Kicking It In Harlem With Taimak: The Last Dragon

eartha and aimakBy Eartha Watts-Hicks

The year was 1986, and the movie Berry Gordy presents The Last Dragon was nothing short of a phenomenon. Highly anticipated, it blended the worlds of film, music, radio, and television with its incredible movie soundtrack and music videos, featuring Vanity and DeBarge, among others.

At the center of all the hype was the incredibly handsome Taimak Guarriello, the son of an African-American mother and Italian father. A 19 year old, who just the year before, won the New York State Kickboxing Championship, found himself propelled to celebrity and immediate fanfare. On Monday, June 27th, 2016, Harlem World Magazine celebrated the book release. The event, hosted by Musa Jackson, packed family and fans into the swank Sushi bar, Little Bamboo, just north of 116th Street, at 175 Lenox Avenue, Harlem, NY.

Here is my exclusive interview with Taimak:

Eartha Watts Hicks: First, let me say, Taimak: The Last Dragon, an autobiography, is an amazing story, so open and revealing. And this writing is amazing! Did you work with a cowriter?

Taimak Guarriello: Thank you! And no cowriter. I wrote it all myself and I did have the help of an editor. Before writing this, I had written several screenplays.

EWH: How long did the process take and what was that like?

TG: From inception of the idea, it took two years. It actually took me 18 months to write the book. And when I would hit a wall and was blocked, that’s when my editor would step in to get the process going again. There were points where I didn’t know what was important to readers and what parts of my story they wanted to know. My editor would ask me questions that compelled me to remember those parts of my life that I had forgotten.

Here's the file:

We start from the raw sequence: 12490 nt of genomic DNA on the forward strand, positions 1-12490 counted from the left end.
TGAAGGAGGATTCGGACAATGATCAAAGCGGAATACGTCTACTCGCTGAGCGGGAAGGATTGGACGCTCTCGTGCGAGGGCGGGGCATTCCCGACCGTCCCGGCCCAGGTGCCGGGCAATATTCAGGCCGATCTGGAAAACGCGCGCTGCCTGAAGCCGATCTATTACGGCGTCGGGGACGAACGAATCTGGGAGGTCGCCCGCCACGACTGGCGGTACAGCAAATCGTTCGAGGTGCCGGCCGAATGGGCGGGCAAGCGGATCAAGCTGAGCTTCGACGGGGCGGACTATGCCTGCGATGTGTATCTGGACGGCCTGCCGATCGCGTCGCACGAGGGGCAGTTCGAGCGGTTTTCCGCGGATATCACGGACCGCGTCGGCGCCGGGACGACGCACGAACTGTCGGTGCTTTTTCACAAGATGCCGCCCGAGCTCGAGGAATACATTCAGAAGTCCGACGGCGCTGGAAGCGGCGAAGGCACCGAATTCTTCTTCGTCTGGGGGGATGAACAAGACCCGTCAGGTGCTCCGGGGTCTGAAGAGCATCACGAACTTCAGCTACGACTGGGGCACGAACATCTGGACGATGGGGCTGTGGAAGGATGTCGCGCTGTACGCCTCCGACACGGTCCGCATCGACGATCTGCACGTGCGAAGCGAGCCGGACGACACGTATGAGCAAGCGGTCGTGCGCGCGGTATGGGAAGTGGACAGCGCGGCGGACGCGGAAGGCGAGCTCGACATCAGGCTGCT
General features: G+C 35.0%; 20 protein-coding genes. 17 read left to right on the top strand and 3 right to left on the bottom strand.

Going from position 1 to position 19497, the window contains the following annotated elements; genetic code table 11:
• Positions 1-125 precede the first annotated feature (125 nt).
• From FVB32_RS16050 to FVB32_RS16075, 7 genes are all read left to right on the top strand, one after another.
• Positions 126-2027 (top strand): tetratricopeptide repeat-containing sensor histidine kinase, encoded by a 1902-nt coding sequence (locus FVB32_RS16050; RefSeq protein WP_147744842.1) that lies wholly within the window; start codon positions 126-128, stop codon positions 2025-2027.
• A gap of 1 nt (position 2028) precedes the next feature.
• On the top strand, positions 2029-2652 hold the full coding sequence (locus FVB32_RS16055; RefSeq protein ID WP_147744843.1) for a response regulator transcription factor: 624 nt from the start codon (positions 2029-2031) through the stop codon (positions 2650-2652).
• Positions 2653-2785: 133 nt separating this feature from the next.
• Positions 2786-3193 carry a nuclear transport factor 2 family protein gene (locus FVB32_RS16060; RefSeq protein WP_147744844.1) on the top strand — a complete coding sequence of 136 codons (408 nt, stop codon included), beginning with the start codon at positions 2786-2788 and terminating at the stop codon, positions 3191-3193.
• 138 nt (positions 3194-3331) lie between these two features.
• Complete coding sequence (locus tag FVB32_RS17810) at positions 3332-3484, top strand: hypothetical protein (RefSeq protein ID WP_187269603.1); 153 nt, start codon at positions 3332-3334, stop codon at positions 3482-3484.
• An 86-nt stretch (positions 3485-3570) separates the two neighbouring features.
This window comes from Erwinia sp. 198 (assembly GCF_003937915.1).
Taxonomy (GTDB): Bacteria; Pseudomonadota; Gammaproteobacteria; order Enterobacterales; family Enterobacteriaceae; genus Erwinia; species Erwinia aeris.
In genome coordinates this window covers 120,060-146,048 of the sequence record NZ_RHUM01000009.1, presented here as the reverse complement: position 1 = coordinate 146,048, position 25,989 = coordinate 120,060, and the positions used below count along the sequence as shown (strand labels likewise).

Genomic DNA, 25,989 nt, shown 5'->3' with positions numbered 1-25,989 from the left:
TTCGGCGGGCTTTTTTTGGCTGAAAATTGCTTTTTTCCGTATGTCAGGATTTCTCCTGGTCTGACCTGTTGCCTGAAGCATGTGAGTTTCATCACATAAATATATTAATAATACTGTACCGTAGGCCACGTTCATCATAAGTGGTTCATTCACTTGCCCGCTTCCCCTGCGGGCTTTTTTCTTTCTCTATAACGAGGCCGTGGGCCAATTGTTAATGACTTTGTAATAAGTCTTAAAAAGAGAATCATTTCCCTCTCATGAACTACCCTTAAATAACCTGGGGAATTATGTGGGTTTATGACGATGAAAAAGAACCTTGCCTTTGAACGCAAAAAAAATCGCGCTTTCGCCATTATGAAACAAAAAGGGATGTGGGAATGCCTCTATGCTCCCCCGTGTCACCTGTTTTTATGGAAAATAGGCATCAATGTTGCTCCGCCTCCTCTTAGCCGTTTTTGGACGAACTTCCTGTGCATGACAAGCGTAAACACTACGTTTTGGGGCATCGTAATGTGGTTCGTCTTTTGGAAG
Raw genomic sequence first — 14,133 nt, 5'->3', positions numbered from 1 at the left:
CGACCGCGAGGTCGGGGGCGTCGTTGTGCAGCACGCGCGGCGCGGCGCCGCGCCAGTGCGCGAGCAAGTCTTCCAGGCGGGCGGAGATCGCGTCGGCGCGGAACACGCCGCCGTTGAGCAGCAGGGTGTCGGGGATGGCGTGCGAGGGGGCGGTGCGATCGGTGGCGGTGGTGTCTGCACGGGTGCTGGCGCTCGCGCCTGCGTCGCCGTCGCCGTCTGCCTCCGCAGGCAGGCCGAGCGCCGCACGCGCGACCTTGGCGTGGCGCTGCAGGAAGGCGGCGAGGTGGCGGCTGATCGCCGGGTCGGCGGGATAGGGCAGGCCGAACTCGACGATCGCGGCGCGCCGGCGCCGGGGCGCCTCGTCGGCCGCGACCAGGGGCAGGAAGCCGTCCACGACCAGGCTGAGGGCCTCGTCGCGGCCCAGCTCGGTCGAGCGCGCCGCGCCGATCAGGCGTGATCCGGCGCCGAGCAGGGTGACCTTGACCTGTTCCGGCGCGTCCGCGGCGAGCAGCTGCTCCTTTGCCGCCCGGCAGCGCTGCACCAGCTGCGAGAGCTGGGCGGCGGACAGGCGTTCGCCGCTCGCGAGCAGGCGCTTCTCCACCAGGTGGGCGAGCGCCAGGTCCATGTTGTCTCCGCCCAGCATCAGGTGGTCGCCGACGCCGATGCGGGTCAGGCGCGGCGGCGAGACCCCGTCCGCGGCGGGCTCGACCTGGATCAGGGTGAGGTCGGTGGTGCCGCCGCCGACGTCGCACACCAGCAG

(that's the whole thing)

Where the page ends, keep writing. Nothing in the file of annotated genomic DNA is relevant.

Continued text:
EWH: What was it like becoming an overnight sensation and being considered a heart-throb?

TG: It was a difficult adjustment and very exciting at the same time. All the attention was almost overwhelming. I was 19 years old, and as a kid you just want to have fun, fun, and more fun. I loved it. I wanted more, more, more. But when I needed to take a step back and regroup, I trained. My martial arts training helped keep me grounded.

EWH: What was it like meeting and working with Vanity, Berry Gordy and all the other celebrities during that time?

TG: Back then it was great and now it’s sad, because we lost them, Leo O’Brien (who played my little brother in the film), Denise Watkins (Vanity), and so many others. They were great people and they still had so much in them to offer. That part of it now saddens me.

EWH: What compelled you to share your life story?

TG: I’ve been through so much, learned so much; I wanted to share that knowledge. I wanted people to get something from my story, so that it could help them. People have a way of believing the person is the character. And that movie’s character was made up in 1985. I wanted to give people a chance to get to know me, some of the things I have achieved since, and I wanted to give back with some authenticity.

EWH: From martial artist to actor, choreographer, director, and motivational speaker, how do these separate roles carry over, and is there any cross-benefit?

TG: As far as the acting, I had intense training. I studied under Milton Katselas, who also trained Richard Lawson and Jeffrey Tambor. And I studied the martial arts as a child, and that has given me discipline. So when I approached other endesvors, I focus on one at a time. And I’m organized. Staying focused, I return back to the project and keep working at it until it’s done. I’ll tell anybody, if you are creative person, you need to do something creative everyday. Every day, I do something creative. And if a person is to be an actor or director, to be a productive, you have to be able to take on that leadership role and be a good leader, because the actors need to trust you.

EWH: Do you have any creative passions or hobbies that we don’t know about?

TG: Yes I’m great with my hands. I laid the marble flooring in my home.  I also do carpentry. I’m pretty much a handyman. And then as a kid, having spent part of my childhood in Europe, I play soccer very well.

EWH: Is there anything else you would like to tell our readers?

TG: Yes! Readers please feel free to connect with me across all social media @IAmTaimak.

Eartha Watts-Hicks, is new Editor-in-Chief of Harlem World Magazine, author of the book Love Changes, and member of the Harlem Writes Guild.

Be sure to purchase Taimak’s book on Amazon and leave a review.

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